Fifty years ago, Neil Armstrong radioed Mission Control with the phrase that made history: “the Eagle has landed.” Apollo 11, which put the first two humans on the moon, was not only the culmination of years of toil, trial and error; it also ushered in a new era of space exploration that over the next half century would yield ever-richer data, more innovative engineering and literally awesome successes – from the Space Station to the Hubble telescope to New Horizons’ flyby of Ultima Thule.
The NASA scientists in Apollo’s early days could not have imagined where their work would eventually lead, but they possessed a skill that’s critical for anyone making a plan: the ability to make their futures part of their present. That mindset is just as useful for those saving for retirements that are decades away. Yet, abundant research shows that people often struggle to visualize their older selves, making it difficult for them to get started on the investment path.
The evidence is borne out by BlackRock’s latest Global Investor Pulse, our annual survey on investor behavior around retirement. We found that just 56% of Americans have started to save for retirement. And they don’t feel great about it: 53% believe they are lagging behind financially and 45% think it’s unlikely they’ll achieve their ideal retirements.
That’s troubling news, for reasons that are familiar to most of us by now: longer life expectancies, shrinking safety nets and the demise of traditional pension plans all call for saving more and investing smarter to create the retirement you want.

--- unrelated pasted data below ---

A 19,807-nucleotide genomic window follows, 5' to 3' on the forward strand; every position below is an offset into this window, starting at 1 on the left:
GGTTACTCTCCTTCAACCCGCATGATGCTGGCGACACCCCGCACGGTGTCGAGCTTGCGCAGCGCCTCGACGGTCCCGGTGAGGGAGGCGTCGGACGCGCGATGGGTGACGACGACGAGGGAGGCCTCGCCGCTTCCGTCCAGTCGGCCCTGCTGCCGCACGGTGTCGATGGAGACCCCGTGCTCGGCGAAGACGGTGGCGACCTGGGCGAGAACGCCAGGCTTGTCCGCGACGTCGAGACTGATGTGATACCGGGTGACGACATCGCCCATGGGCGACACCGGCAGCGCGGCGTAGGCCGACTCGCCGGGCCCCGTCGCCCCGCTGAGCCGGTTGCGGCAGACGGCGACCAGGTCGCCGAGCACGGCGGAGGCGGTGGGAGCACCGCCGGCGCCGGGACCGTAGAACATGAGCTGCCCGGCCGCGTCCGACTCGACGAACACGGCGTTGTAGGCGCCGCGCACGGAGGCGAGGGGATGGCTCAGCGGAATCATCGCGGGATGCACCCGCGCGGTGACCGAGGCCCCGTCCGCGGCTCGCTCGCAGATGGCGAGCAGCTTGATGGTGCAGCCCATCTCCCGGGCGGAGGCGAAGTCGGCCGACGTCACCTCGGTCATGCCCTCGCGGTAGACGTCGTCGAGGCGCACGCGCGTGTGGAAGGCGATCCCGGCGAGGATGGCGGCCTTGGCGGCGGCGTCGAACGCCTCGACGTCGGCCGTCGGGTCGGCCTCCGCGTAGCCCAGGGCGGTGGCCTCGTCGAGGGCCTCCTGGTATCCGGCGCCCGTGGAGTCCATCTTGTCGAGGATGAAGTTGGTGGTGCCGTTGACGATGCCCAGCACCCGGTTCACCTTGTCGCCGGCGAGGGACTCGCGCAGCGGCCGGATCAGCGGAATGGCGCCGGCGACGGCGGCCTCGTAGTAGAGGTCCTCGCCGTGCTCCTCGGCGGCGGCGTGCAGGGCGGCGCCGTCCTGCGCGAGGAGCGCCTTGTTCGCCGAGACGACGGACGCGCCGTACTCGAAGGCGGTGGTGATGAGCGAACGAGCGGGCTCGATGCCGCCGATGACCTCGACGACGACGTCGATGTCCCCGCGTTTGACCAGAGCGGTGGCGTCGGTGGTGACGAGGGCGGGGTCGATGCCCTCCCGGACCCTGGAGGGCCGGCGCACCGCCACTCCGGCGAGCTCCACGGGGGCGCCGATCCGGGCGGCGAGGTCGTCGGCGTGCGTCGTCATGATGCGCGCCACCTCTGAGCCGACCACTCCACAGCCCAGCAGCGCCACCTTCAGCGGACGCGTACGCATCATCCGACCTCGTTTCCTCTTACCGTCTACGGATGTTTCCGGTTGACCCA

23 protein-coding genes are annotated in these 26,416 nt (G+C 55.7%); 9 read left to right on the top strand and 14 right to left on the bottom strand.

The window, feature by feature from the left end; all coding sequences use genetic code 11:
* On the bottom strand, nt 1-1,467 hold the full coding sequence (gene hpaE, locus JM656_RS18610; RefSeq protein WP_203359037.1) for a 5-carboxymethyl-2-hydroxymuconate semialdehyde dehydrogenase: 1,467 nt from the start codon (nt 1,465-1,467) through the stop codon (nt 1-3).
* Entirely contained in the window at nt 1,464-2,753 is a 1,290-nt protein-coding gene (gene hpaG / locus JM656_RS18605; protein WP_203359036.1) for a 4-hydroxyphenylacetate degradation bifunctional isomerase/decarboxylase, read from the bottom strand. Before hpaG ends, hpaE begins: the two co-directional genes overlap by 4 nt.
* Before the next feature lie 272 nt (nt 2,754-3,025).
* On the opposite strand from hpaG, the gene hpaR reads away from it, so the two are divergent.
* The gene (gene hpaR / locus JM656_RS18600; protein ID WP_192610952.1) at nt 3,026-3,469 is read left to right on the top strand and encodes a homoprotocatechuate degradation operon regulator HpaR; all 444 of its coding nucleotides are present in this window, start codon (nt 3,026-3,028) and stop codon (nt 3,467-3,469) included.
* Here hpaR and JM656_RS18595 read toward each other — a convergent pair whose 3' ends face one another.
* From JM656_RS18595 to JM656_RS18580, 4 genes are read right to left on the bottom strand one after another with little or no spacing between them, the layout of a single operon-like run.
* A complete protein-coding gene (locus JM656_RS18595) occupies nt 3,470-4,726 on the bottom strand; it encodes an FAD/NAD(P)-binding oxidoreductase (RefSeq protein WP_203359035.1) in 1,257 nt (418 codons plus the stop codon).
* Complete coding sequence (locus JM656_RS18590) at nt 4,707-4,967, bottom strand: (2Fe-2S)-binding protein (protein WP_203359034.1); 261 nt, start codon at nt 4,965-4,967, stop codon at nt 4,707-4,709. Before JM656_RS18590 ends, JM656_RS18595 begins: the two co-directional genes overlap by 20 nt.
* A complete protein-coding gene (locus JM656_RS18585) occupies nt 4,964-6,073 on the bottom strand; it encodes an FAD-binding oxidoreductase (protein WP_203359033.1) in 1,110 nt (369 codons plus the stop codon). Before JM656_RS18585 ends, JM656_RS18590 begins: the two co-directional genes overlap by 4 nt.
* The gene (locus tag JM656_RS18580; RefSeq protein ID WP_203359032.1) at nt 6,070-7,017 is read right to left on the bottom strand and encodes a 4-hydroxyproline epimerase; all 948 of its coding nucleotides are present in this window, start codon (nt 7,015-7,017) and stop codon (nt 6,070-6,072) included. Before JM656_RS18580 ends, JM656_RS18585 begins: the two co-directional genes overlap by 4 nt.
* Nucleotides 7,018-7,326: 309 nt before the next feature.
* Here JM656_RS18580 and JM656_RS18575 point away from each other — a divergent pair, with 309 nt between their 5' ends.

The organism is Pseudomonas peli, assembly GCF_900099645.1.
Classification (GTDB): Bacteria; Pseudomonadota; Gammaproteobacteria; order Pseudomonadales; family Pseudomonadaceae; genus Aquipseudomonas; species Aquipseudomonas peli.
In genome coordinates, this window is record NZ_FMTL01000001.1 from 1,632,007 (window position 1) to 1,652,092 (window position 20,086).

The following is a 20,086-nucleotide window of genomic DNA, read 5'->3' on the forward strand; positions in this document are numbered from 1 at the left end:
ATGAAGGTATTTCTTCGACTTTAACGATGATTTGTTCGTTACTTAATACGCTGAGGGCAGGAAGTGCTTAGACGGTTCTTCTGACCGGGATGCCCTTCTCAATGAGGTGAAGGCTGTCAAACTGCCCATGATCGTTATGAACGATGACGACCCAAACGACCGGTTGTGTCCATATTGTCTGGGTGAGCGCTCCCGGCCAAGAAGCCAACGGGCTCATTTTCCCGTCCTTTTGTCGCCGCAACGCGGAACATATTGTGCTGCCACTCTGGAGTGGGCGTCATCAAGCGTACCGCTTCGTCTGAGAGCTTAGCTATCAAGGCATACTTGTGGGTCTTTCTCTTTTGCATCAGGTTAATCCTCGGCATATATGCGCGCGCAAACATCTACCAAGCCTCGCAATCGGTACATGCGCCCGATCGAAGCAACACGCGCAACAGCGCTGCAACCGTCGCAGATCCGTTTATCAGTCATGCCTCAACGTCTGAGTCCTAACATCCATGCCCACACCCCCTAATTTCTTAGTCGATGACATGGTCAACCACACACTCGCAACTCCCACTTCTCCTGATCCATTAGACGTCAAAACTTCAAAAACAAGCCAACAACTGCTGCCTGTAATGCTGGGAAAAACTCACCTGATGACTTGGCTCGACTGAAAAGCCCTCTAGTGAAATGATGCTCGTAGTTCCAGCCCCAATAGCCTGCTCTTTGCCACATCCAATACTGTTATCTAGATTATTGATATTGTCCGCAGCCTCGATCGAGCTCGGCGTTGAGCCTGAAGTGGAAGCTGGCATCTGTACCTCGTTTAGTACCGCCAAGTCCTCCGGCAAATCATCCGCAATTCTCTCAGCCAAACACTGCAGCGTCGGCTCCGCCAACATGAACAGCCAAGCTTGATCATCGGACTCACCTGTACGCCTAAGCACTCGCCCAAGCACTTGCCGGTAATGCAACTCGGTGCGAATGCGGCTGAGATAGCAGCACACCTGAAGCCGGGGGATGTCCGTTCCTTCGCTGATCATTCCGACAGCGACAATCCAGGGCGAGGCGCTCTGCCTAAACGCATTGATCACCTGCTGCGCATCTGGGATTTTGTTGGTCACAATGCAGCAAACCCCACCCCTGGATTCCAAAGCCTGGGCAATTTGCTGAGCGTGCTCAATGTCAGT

Clearing the hurdles
If you’re finding it a challenge to bring your planning forward, here are a few truths to consider.
1. Taking action can be its own reward.
The Pulse survey found that for most (56%) people, money is far and away the biggest source of stress, outstripping by a large margin work, health and family. So it stands to reason that being proactive about saving and investing is not just good financial sense; it can also foster a measure of serenity. We found that respondents who have a retirement plan are actually more likely (78%) to experience a higher degree of overall well-being today than those without a plan (52%).
2. You are not the problem.
We humans are motivated (or demotivated) for a variety of individual, complex reasons — emotional, rational or otherwise. And as the survey made clear, factors such as current financial worries (47%), too many investment choices (76%) and a jargon-loving industry that makes investing hard to understand (64%) can all throw up barriers to investing. So it’s not just you, shirking your responsibility. As Nobel laureate Richard Thaler once remarked, “People aren’t stupid. The world is hard.” Which brings us to the third consideration.
3. Easier is better.
Six out of 10 Pulse respondents don’t think they have enough money to invest. But the math of compounding is real, and there are a multitude of convenient, cost-efficient ways to get engaged with the markets. These can include participating in your employer’s corporate match program, deploying tech-enabled savings tools and seeking professional advice. The latter in particular appears to provide peace of mind: more than 80% of those who use a financial advisor report a higher sense of well-being. (It’s also worth noting the 50% of advisor portfolios are retirement assets.)
In other words, seeking guidance, whether technological or human, may be the thing that gets you started, and keeps you excited about the future ahead of you.
Neil Armstrong certainly recognized the power of teamwork. When he finally set foot on the moon, on July 21, 1969, he uttered the most famous line in space travel. His pronouncement can also count as astute advice that retirement investors should take to heart. Small steps today can lead to giant leaps toward the future.